Part of that is d’Arnaud’s personality. He’s as energetic and friendly as any ballplayer. But part of that is also the fact that, well, d’Arnaud has played with a lot of different teammates. The Giants were d’Arnaud’s sixth organization in the last five seasons, and he ended up getting 100 big league plate appearances. Here’s a rundown of the highs and lows … 

What Went Right: Look, the numbers don’t lie — d’Arnaud tied Pablo Sandoval and 18 others for the NL lead in ERA. That's a fact. He took the mound for the first time on August 19 in Cincinnati and recorded three flyouts while giving up a single. With that inning, d’Arnaud — like Sandoval — finished the year with a 0.00 ERA. He joined Sandoval and Matty Alou as the only position players in franchise history to pitch a scoreless inning.

With three homers, including two that gave the Giants a lead, d’Arnaud set a new career-high. He reached 100 plate appearances for just the third time as a big leaguer, playing every position but catcher and outfield. 

What Went Wrong: d’Arnaud hit .273 in his first 14 games but had just eight hits in 49 at-bats the rest of the way. All three of his homers came in that first stretch, and over the season’s final two months he had just three extra-base hits. The way to make your mark off the bench is to come through as a pinch-hitter, and he was just 1-for-15 in those situations with 10 strikeouts.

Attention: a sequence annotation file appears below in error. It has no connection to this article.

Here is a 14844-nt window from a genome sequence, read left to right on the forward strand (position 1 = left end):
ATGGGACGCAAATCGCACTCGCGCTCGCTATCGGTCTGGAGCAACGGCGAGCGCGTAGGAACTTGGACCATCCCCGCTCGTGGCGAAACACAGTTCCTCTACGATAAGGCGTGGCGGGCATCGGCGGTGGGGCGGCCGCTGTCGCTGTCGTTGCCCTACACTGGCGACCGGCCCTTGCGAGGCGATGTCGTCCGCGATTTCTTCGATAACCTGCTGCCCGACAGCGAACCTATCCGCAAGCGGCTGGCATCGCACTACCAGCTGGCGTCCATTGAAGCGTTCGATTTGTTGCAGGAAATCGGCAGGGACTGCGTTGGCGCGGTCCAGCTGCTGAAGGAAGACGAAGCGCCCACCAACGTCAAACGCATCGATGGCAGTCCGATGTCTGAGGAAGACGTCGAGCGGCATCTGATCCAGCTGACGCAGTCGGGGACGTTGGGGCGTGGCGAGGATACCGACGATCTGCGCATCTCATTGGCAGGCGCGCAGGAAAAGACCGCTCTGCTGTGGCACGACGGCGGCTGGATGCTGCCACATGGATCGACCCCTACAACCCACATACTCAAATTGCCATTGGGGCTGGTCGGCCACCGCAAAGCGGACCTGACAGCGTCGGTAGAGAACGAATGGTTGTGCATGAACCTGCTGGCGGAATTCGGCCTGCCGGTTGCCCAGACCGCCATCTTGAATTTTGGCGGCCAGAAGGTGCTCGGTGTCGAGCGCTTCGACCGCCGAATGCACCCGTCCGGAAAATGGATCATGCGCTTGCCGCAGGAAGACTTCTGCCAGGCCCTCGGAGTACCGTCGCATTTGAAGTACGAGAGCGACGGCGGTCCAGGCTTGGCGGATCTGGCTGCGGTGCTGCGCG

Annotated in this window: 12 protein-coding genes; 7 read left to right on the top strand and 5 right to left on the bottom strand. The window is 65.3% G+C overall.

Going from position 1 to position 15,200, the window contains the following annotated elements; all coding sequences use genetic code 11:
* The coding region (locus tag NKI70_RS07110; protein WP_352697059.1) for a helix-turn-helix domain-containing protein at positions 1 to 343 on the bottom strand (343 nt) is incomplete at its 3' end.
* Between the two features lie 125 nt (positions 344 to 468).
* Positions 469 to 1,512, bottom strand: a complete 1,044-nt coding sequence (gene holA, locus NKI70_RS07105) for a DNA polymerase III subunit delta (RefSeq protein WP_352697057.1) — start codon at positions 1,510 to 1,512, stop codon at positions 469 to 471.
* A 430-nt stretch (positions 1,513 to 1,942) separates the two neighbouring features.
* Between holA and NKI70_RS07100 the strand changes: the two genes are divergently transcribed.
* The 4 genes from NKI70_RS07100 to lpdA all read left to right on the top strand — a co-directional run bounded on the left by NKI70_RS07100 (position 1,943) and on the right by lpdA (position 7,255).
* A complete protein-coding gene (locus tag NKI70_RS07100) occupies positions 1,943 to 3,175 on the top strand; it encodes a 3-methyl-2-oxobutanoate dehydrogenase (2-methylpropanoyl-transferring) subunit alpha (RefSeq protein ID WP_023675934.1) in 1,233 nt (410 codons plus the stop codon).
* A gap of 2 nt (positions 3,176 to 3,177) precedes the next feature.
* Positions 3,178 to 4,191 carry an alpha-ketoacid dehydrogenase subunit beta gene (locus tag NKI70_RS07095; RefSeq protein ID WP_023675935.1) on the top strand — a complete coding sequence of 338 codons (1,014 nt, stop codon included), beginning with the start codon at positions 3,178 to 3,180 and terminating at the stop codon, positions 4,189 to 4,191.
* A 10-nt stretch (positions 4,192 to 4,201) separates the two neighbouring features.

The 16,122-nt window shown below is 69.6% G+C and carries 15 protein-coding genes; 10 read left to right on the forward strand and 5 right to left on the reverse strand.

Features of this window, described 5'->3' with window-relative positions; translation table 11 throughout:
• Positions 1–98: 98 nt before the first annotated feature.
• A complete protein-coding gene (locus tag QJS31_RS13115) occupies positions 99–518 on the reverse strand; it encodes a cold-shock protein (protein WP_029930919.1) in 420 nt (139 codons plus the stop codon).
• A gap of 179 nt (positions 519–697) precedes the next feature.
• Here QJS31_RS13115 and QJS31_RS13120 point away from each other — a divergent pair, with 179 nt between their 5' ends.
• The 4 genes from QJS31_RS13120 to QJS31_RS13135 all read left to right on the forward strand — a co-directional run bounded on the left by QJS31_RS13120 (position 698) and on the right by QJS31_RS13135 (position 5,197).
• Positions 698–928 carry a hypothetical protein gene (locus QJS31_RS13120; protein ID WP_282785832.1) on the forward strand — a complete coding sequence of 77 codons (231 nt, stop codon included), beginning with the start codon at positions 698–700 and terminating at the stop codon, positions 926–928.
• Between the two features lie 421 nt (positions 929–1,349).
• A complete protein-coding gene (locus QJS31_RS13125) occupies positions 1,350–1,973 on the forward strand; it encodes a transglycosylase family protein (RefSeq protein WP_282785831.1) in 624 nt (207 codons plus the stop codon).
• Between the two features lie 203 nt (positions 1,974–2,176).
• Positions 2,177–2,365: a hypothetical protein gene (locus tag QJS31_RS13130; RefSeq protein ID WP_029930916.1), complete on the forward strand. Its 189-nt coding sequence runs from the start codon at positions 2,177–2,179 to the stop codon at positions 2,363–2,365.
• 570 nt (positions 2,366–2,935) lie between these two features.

Overall, d’Arnaud posted a .215/.253/.366 slash line. He showed off his speed in spring training, but at the big league level he had just two stolen bases. 

Contract Status: After signing a minor league deal last winter, d’Arnaud has gathered enough service time to be arbitration eligible. MLB Trade Rumors projects that he’ll make $800,000 if he goes through that process. 

The Future: It seems a no-brainer that d’Arnaud will be non-tendered by the Giants. They have younger, cheaper options as infield depth and they need his 40-man roster spot. D’Arnaud did everything that was asked of him and was good in the clubhouse (he does an amazing job of interacting with fans, too), but the Giants invite two or three middle infield non-roster invitees to camp every year and will do so again. Perhaps d’Arnaud will be part of that mix in 2019, or perhaps he’ll continue his tour, adding a seventh big league hat to the collection.

Report: Giants interviewed Cubs executive Jason McLeod

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USATSI

Report: Giants interviewed Cubs executive Jason McLeod

SAN FRANCISCO -- Larry Baer held his cards close when asked recently if he could follow the Cubs model in revamping the front office, but Baer apparently is interested in what the Cubs have built. According to Bruce Levine of 670 The Score, the Giants interviewed Cubs executive Jason McLeod for the vacancy left by the firing of Bobby Evans. 

McLeod, Chicago's vice president of player development and amateur scouting, would be a strong choice to fulfill Brian Sabean's preference for an executive who honors "both sides of the house." He has a scouting background, but the Cubs are known to be one of the more advanced teams when it comes to analytics and finding any possible edge while building a roster. 

McLeod joined the Cubs in 2011 and has played a part in the drafting or signing of young talent like Kris Bryant, Gleyber Torres (traded to the Yankees), Kyle Schwarber and Ian Happ. He previously worked with the Red Sox and Padres. 
McLeod is the third reported candidate, joining MLB executive Kim Ng and Diamondbacks VP Amiel Sawdaye.